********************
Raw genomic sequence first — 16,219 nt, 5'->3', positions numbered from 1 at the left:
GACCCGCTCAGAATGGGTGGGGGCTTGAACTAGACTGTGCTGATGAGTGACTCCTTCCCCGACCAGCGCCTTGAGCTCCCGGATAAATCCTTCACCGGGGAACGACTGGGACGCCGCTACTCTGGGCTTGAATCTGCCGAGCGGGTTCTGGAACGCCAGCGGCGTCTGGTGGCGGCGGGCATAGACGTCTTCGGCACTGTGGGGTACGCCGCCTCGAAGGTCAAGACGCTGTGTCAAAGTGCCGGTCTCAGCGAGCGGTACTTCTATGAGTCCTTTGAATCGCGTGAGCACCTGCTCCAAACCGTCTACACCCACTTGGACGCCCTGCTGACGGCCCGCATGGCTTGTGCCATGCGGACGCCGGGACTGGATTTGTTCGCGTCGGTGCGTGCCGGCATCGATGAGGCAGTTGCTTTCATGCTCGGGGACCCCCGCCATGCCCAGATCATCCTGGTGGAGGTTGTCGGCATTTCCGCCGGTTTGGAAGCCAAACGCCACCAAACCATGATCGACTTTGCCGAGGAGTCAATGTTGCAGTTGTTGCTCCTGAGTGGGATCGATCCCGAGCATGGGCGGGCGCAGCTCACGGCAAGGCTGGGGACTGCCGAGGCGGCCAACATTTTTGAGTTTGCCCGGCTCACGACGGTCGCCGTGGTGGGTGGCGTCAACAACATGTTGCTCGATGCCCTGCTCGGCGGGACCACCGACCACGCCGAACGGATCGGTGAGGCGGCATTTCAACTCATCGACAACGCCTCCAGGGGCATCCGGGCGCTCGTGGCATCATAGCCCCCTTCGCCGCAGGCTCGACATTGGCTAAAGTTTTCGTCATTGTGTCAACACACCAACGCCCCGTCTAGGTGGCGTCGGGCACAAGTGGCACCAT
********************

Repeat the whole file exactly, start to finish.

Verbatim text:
Raw genomic sequence first — 16,219 nt, 5'->3', positions numbered from 1 at the left:
GACCCGCTCAGAATGGGTGGGGGCTTGAACTAGACTGTGCTGATGAGTGACTCCTTCCCCGACCAGCGCCTTGAGCTCCCGGATAAATCCTTCACCGGGGAACGACTGGGACGCCGCTACTCTGGGCTTGAATCTGCCGAGCGGGTTCTGGAACGCCAGCGGCGTCTGGTGGCGGCGGGCATAGACGTCTTCGGCACTGTGGGGTACGCCGCCTCGAAGGTCAAGACGCTGTGTCAAAGTGCCGGTCTCAGCGAGCGGTACTTCTATGAGTCCTTTGAATCGCGTGAGCACCTGCTCCAAACCGTCTACACCCACTTGGACGCCCTGCTGACGGCCCGCATGGCTTGTGCCATGCGGACGCCGGGACTGGATTTGTTCGCGTCGGTGCGTGCCGGCATCGATGAGGCAGTTGCTTTCATGCTCGGGGACCCCCGCCATGCCCAGATCATCCTGGTGGAGGTTGTCGGCATTTCCGCCGGTTTGGAAGCCAAACGCCACCAAACCATGATCGACTTTGCCGAGGAGTCAATGTTGCAGTTGTTGCTCCTGAGTGGGATCGATCCCGAGCATGGGCGGGCGCAGCTCACGGCAAGGCTGGGGACTGCCGAGGCGGCCAACATTTTTGAGTTTGCCCGGCTCACGACGGTCGCCGTGGTGGGTGGCGTCAACAACATGTTGCTCGATGCCCTGCTCGGCGGGACCACCGACCACGCCGAACGGATCGGTGAGGCGGCATTTCAACTCATCGACAACGCCTCCAGGGGCATCCGGGCGCTCGTGGCATCATAGCCCCCTTCGCCGCAGGCTCGACATTGGCTAAAGTTTTCGTCATTGTGTCAACACACCAACGCCCCGTCTAGGTGGCGTCGGGCACAAGTGGCACCAT